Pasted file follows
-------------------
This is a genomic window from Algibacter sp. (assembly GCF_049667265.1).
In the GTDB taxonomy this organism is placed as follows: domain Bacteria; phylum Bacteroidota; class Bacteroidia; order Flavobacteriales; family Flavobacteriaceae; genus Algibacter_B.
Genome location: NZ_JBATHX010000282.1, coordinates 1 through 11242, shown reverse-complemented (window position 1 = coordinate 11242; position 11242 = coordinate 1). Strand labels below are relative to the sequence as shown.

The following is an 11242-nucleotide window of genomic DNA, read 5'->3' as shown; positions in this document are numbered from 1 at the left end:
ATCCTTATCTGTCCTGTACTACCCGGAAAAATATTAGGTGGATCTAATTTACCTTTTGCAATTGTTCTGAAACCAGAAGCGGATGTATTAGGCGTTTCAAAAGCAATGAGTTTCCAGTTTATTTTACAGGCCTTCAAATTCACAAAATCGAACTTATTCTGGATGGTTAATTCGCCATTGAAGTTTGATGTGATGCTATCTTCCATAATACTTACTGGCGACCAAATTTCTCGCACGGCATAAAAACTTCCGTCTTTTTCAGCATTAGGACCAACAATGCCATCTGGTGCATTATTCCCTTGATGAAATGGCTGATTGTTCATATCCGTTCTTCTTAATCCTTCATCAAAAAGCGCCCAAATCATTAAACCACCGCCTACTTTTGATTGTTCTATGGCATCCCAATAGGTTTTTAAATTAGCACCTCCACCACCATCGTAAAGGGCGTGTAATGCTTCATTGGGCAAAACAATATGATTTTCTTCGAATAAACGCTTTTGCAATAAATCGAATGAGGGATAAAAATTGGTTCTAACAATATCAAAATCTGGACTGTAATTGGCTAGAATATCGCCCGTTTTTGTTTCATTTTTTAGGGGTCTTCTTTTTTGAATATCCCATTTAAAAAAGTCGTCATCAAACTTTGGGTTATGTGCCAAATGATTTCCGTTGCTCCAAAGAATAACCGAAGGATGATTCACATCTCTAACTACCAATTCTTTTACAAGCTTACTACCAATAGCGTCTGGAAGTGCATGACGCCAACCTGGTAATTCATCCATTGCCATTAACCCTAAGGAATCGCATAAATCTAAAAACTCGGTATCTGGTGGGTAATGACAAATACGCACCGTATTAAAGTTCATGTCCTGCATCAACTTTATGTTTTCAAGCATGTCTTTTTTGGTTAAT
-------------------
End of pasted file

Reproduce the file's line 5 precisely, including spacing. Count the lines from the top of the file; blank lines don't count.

ATCCTTATCTGTCCTGTACTACCCGGAAAAATATTAGGTGGATCTAATTTACCTTTTGCAATTGTTCTGAAACCAGAAGCGGATGTATTAGGCGTTTCAAAAGCAATGAGTTTCCAGTTTATTTTACAGGCCTTCAAATTCACAAAATCGAACTTATTCTGGATGGTTAATTCGCCATTGAAGTTTGATGTGATGCTATCTTCCATAATACTTACTGGCGACCAAATTTCTCGCACGGCATAAAAACTTCCGTCTTTTTCAGCATTAGGACCAACAATGCCATCTGGTGCATTATTCCCTTGATGAAATGGCTGATTGTTCATATCCGTTCTTCTTAATCCTTCATCAAAAAGCGCCCAAATCATTAAACCACCGCCTACTTTTGATTGTTCTATGGCATCCCAATAGGTTTTTAAATTAGCACCTCCACCACCATCGTAAAGGGCGTGTAATGCTTCATTGGGCAAAACAATATGATTTTCTTCGAATAAACGCTTTTGCAATAAATCGAATGAGGGATAAAAATTGGTTCTAACAATATCAAAATCTGGACTGTAATTGGCTAGAATATCGCCCGTTTTTGTTTCATTTTTTAGGGGTCTTCTTTTTTGAATATCCCATTTAAAAAAGTCGTCATCAAACTTTGGGTTATGTGCCAAATGATTTCCGTTGCTCCAAAGAATAACCGAAGGATGATTCACATCTCTAACTACCAATTCTTTTACAAGCTTACTACCAATAGCGTCTGGAAGTGCATGACGCCAACCTGGTAATTCATCCATTGCCATTAACCCTAAGGAATCGCATAAATCTAAAAACTCGGTATCTGGTGGGTAATGACAAATACGCACCGTATTAAAGTTCATGTCCTGCATCAACTTTATGTTTTCAAGCATGTCTTTTTTGGTTAAT